Attorney Loretta A. Sheehan is a well-known figure in the Hawaii judicial system that began with her 24 years of service as a prosecutor with the City and County of Honolulu and later for the U.S. Attorney’s Office. Although she moved to private practice several years ago, having joined the firm of Davis Levin Livingston, her recent appointment to the Honolulu Police Commission is a return to her public service roots.
She is the newest member of the commission and by far the most outspoken in her views as to its role within the police department. In a recent article published in the Star Advertiser she discussed her vision for the police commission, which is at odds with some of the other members. Ms. Sheehan explained her decision to accept the commission appointment due to her concerns as a private citizen that there isn’t enough transparency in the Honolulu Police Department and that her unique skills would help the commission better meet its obligation to the public.
Duty to the Public
Having worked closely with members of the police department when she worked as a city and county prosecutor, Ms. Sheehan understands the mindsets of those who put their lives on the line to keep the public safe. While she respects the work of the men and women within the department, she finds that the legal privacy laws do not allow public access to officer disciplinary procedures and she would like this to change.
While the Honolulu Police Department has not experienced the same turmoil as others across the country, Ms. Sheehan is concerned about claims that officers of color are not given the same levels of backup as others. In fact, the state recently settled for 4.7 million dollars in a case brought by three former officers and questions are now being raised that others who provided evidence in support of those claims are being treated the same.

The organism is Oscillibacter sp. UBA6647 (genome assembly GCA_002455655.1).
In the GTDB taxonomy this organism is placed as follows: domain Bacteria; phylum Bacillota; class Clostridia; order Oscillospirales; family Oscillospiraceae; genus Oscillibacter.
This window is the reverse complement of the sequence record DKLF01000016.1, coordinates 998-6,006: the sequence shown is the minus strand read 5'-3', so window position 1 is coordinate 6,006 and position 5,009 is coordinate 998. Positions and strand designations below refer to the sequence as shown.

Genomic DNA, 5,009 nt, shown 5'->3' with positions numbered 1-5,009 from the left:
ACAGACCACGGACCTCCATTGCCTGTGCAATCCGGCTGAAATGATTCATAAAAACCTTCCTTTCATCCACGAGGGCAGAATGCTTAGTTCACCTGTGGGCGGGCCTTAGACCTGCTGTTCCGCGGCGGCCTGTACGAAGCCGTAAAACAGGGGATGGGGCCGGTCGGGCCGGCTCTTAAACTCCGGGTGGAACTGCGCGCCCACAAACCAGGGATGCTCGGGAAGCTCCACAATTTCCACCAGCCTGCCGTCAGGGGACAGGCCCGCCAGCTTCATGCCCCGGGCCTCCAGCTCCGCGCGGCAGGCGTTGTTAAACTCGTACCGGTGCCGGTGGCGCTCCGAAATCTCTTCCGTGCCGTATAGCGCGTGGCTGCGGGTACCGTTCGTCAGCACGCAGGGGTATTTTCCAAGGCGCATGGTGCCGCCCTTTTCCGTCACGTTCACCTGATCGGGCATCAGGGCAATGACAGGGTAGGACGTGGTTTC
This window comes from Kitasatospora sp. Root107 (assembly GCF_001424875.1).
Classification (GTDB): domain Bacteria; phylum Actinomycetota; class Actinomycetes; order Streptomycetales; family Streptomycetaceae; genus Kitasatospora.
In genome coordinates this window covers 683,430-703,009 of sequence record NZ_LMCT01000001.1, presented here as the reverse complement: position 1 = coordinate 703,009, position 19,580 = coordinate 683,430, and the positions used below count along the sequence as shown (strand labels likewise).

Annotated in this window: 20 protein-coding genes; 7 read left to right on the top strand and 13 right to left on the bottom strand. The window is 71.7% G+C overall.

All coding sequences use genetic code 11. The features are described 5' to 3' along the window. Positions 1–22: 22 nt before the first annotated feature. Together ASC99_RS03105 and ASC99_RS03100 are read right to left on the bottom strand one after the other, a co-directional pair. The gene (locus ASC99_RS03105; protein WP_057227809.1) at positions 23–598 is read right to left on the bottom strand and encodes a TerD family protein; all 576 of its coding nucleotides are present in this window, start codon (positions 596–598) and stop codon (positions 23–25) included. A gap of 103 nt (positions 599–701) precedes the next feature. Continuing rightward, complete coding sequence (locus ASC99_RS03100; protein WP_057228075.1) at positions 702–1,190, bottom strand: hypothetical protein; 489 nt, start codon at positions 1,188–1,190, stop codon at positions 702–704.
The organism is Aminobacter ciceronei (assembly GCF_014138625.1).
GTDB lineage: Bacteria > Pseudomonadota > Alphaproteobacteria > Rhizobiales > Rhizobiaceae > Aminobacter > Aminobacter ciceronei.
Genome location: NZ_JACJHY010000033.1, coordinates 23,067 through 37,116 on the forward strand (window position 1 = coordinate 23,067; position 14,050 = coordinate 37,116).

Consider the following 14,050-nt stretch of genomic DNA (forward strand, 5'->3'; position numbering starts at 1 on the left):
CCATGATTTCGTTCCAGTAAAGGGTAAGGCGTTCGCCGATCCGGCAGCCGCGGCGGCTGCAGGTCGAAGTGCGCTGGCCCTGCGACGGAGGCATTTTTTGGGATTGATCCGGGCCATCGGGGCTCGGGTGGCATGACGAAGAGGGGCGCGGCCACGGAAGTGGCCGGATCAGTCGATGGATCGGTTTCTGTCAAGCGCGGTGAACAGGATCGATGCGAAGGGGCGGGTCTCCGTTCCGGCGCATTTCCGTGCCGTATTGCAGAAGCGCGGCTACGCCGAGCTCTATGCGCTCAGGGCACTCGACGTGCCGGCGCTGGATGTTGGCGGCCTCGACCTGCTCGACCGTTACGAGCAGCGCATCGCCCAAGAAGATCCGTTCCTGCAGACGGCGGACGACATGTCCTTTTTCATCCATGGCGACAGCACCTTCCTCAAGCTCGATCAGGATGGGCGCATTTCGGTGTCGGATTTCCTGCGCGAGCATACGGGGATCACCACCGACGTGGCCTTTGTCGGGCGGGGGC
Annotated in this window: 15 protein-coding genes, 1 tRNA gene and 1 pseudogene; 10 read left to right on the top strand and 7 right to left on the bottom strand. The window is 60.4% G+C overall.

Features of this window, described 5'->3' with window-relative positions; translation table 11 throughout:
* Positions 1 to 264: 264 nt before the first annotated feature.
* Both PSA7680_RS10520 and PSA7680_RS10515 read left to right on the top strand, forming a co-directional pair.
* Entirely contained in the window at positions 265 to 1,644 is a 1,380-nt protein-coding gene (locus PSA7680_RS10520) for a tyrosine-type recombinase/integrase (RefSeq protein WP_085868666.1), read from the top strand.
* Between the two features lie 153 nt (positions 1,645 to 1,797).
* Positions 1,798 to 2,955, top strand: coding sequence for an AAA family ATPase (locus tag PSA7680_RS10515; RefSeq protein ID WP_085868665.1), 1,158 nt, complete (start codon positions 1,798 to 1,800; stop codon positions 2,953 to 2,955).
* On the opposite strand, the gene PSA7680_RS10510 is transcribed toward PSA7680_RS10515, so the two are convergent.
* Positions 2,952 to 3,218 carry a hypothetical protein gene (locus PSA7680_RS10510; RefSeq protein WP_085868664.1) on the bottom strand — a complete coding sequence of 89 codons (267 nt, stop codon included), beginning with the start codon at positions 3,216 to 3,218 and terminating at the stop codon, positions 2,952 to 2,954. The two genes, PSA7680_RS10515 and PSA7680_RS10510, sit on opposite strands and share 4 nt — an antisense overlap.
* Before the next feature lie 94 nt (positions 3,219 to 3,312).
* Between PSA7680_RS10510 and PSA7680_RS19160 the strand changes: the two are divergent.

“We Should Be Taking Steps”
Ms. Sheehan believes that the role of the Police Commission is to actively investigate these and other cases as well as evaluate the leadership within the department to assure that all officers and citizens receive appropriate levels of protection. Others on the commission view their role more narrowly and the topic has become one of vigorous debate among the commissioners. Some police commissioners want to wait for the FBI investigation into the department to conclude before making recommendations but Ms. Sheehan has a different opinion. In her interview with the Star Advertiser she stated, “We can’t wait for the FBI to resolve this. We should be taking steps to find out if there’s truth to the allegations.”
There is a proposed amendment to the city charter that would give the commissioners subpoena powers which Ms. Sheehan supports. If passed, she believes it will provide commissioners access to necessary documents that are currently unavailable them as well as confirm her stance that the commission has investigatory powers.
Ms. Sheehan’s appointment to the Honolulu Police Commission has invigorated a debate regarding its role within the system, which itself is important. She looks forward to serving the Honolulu in this capacity and hopes to bring greater transparency into the operations of the police department.